Rohit Chopra’s showcasing of his competition regulator experience less than a month into his new job at the Consumer Financial Protection Bureau is no accident.
The CFPB’s first enforcement action under Chopra was a $6 million penalty and consent order with prison financial services company JPay LLC to settle allegations of excessive fees charged for its debit card products. That was followed by questions sent to tech giants, including Apple Inc., Amazon.com Inc., and Google about how they use consumers’ data from digital wallets, payments apps and other financial tech products.
The actions highlight the CFPB’s focus on how dominant financial market players impact, and potentially abuse, consumers with limited options for products and services. These competition-driven issues are likely to drive much of the financial watchdog’s agenda under Chopra’s watch, agency watchers said.
“It certainly seems like a very important paradigm through which they’re going to view their work,” Ori Lev, a Mayer Brown LLP partner and former deputy CFPB enforcement director, told Bloomberg Law.
Chopra’s early focus on market dominance issues shouldn’t be a major surprise, given his stint as a former Democratic member of the Federal Trade Commission.
“Part of what we’re seeing here is Rohit’s education at the Federal Trade Commission, where he learned not only about consumer protection, but also the kind of related area of antitrust and competition,” said Lucy Morris, a partner at Hudson Cook LLP and former CFPB deputy enforcement director.
During his Senate confirmation hearings in March, Chopra said that his CFPB would always be watchful that “dominant players should not be able to squelch out competition.”
The bureau doesn’t want a “financial services system where new market entrants cannot get in, cannot compete and win the day,” Chopra told senators.
Chopra’ message has since been reinforced by President Biden July 9 executive order on competition. Biden strongly encouraged the CFPB to work on “open banking” rules that could make it easier for third-party financial companies, including fintechs, to access consumers’ banking data to market competing products.
The order also asked the CFPB to use its Unfair, Deceptive, or Abusive Acts or Practices (UDAAP) rulemaking and enforcement authority within the competitive context.
“There is a belief” that Chopra will find a way to comply with the White House’s recommendation on using the agency’s UDAAP authrority in the context of competition, Isaac Boltansky, director of policy research at investment bank BTIG, said in an Oct 22 note to clients.
Chopra’s focus on competition is evident in his early work at the CFPB.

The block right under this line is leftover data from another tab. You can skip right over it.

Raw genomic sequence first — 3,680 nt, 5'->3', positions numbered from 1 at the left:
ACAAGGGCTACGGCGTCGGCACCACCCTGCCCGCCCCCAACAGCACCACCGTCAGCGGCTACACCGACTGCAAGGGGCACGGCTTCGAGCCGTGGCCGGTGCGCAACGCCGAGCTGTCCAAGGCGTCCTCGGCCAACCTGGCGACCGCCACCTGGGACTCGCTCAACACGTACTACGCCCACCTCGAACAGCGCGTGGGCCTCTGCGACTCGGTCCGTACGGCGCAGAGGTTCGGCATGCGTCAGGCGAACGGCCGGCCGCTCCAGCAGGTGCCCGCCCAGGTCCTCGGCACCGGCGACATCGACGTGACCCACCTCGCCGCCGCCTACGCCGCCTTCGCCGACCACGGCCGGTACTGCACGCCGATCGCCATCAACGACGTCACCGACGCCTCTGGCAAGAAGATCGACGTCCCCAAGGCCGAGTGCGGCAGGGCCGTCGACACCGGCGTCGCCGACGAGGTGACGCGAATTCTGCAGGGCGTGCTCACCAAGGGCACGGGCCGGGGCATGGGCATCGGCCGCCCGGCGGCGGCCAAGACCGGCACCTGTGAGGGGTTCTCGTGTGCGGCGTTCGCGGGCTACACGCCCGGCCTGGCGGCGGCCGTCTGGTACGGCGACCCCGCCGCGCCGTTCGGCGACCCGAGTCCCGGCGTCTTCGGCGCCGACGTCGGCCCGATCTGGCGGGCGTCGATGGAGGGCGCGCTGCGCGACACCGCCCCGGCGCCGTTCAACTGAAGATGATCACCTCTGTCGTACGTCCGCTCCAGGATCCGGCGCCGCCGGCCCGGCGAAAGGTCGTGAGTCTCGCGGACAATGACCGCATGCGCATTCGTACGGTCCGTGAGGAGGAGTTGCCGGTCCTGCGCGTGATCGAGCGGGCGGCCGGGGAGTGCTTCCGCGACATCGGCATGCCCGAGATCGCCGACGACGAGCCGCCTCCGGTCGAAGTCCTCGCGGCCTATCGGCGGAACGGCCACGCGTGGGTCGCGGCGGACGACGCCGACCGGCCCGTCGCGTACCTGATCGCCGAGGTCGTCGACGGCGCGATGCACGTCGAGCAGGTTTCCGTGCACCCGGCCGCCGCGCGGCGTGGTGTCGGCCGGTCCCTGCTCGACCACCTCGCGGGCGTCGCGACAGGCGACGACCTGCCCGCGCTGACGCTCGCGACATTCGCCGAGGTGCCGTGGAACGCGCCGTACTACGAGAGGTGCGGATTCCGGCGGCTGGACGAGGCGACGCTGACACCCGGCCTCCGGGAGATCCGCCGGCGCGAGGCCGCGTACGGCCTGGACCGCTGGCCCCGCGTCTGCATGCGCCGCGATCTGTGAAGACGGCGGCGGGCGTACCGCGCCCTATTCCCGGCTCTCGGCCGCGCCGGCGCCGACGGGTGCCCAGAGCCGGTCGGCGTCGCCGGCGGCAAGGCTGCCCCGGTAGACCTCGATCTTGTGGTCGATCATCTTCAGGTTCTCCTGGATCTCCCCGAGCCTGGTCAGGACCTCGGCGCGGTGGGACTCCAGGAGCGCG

In an October 19 consent order, the CFPB alleged that JPay abused its market power by charging fees on debit cards issued to people upon release from incarceration. The CFPB noted that JPay had exclusive contracts with corrections departments, making it hard for those released from incarceration to avoid fees.
“In effect, JPay abused its market power created by single-source government contracts for prepaid cards, charging a fee even if customers did not want to do business with JPay,” Chopra said in an accompanying statement.
The CFPB’s Oct. 21 letters to the tech giants, which also included Facebook Inc., PayPal Holdings Inc. and Square Inc., demanded information about how they use, harvest and market consumer data on their payments platforms. Among the CFPB’s concerns were how companies used dominant market positions to push consumers to use their payments apps.
“Payments businesses are network businesses and can gain tremendous scale and market power, potentially posing new risks and undermining fair competition,” Chopra said in an accompanying statement.
The CFPB has long had a focus on protecting consumers where they don’t have a choice in service providers, as in the mortgage and student loan servicing and debt collection markets. The CFPB focused on conduct it’s deemed unfair in those markets, but hasn’t challenged their structure.
What Chopra is doing now is slightly different, in that the CFPB is alleging that companies are using the “unreasonable advantage” of being the dominant player in a market to harm consumers, Lev said.
Just how far Chopra and the bureau can take the theory will likely be determined in court, but applying antitrust to consumer protection is not unheard of, Lev said.
“There’s a reason that the FTC has antitrust authority and consumer protection authority. Those two things do meet,” he said.